Also, identify source of potential successors: Is it internal or external?

    For all the relevant positions you should complete an Individual Development Plan which highlights the skills gaps and relevant gap closing interventions over a certain period of time.

    7.         Strategic Resource Issues

    Here you should cover any key resourcing issues that have or will have a significant impact on your business. For example, any shortfalls or surpluses of key skill groups or key management. You should also review individuals or groups which have skills which are particularly critical to the business or which may be unique or in very short supply. You should consider how you are managing the risk of losing or not fully exploiting these key skills.

    8.         Implementation and Monitoring

  • The plan now needs to be translated into action plans with measurable goals, specified time lines and accountabilities for the desired action. In order to be successful the implementation of the plan needs to be continuously monitored by the Succession Planning team, evaluated on an ongoing basis and adjusted where necessary. We recommend that the plan should be reviewed formally at least ones a year.

    In conclusion, most business leaders know that a business plan is not complete without considering how the plan will be delivered in people and  organisational terms. Succession Planning is the means by which the leadership of an organization discusses the current availability of the people with the relevant knowledge and skills to meet the current and future needs of an organization. The process sets an agenda for action on people management and development. Succession Planning is therefore as a central to running an organization as the annual budget or the market plan.

    Emmanuel Jinda is the Managing Consultant of PROSERVE Consulting Group, a leading supplier of Professional Human Resources and Management services locally, regionally and internationally. He can be contacted at This email address is being protected from spambots. You need JavaScript enabled to view it. tel: 263 773004143 or 263 4 772778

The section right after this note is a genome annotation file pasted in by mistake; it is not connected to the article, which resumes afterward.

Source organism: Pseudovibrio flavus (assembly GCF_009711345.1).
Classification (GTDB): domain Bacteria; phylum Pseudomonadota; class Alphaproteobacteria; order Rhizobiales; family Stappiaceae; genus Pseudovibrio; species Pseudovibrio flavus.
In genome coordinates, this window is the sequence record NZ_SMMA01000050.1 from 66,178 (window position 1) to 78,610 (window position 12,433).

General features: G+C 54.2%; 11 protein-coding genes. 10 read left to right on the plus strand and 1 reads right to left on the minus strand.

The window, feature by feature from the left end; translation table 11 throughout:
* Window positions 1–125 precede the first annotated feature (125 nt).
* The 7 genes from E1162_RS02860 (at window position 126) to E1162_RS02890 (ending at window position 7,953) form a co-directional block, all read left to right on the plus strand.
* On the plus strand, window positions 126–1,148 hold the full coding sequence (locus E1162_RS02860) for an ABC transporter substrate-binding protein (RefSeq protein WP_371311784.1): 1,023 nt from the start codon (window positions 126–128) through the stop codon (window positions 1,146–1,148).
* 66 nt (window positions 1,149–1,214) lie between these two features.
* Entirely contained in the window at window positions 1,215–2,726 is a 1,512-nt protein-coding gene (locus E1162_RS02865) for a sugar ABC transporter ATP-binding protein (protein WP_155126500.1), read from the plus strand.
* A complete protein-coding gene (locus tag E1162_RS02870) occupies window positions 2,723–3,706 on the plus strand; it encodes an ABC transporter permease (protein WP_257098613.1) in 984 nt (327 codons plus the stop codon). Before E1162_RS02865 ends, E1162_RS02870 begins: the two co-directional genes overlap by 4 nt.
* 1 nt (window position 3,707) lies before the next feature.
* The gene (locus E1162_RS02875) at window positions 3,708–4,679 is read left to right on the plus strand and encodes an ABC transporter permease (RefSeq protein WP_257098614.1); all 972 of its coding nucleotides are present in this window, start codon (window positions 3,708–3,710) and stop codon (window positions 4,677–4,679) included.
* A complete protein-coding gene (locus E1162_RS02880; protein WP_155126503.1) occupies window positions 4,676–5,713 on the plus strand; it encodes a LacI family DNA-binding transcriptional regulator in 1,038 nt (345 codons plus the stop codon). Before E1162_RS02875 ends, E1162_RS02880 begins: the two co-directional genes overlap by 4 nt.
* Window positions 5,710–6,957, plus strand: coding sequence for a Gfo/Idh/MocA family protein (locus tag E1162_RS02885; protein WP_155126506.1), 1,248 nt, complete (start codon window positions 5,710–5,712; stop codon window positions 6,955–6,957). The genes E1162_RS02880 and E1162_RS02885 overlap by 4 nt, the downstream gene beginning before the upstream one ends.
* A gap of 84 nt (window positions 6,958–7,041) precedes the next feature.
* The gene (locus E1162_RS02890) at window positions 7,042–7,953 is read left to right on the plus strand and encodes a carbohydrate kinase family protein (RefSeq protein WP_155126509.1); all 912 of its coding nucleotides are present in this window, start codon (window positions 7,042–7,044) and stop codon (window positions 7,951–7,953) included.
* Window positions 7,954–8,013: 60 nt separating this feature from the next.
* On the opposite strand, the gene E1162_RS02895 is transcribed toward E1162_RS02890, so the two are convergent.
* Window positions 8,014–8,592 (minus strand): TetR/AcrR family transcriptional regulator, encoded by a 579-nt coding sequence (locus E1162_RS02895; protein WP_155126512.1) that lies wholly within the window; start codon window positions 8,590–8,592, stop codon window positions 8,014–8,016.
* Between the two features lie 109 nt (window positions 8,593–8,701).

Succession Planning: Organisational Luxury or Necessity: PART A

When people grow up they have dreams about what they want to be in life. Some dreams are general whilst others are quite specific. I remember that when I was at Primary School our teacher often asked us: “What do you want to be when you grow up? When we reached Secondary School the same question was asked by our teachers and very often our dreams would have changed to reflect a more mature and realistic appreciation of the world. In general some of responses included the following:


    A professional such as a Doctor, Lawyer, Teacher, Nurse etc.

  • A successful businessperson

  • Very rich with lots of money to spend

  • Marry a beautiful wife

  • Living in my own big house with modern amenities

  • Running a big Company

    In nearly all cases the dream envisioned thatyou would be either a successful professional or at the helm of an organization providing leadership to determine the future success of the Company.

    We carry these dreams with us when we start our working career. Most of us dream of a day when we climb up the corporate ladder in an organisation to become the Head of the Department or ultimately the Managing Director of the Company, Parastatal or Government Department. A fundamental assumption which we make as part of the career progression is that the boss will either leave, die or retire sooner rather than later so that I can take over.

    I have been motivated to write this article because of the culture which seems to be prevalent in both the Public and Private sectors in Zimbabwe which has the effect of frustrating the normal legitimate expectations of people that they will succeed their boss (Manager or Supervisor) upon the retirement age. Most people would probably agree with the observation that to run a race and not pass the baton is madness.

    HR Professionals have coined the term “succession planning” in line with notion that every organization needs to have in place a formal and systematic process for the identification and development of potential successors for key positions in the organization in order to ensure future organisational survival and prosperity.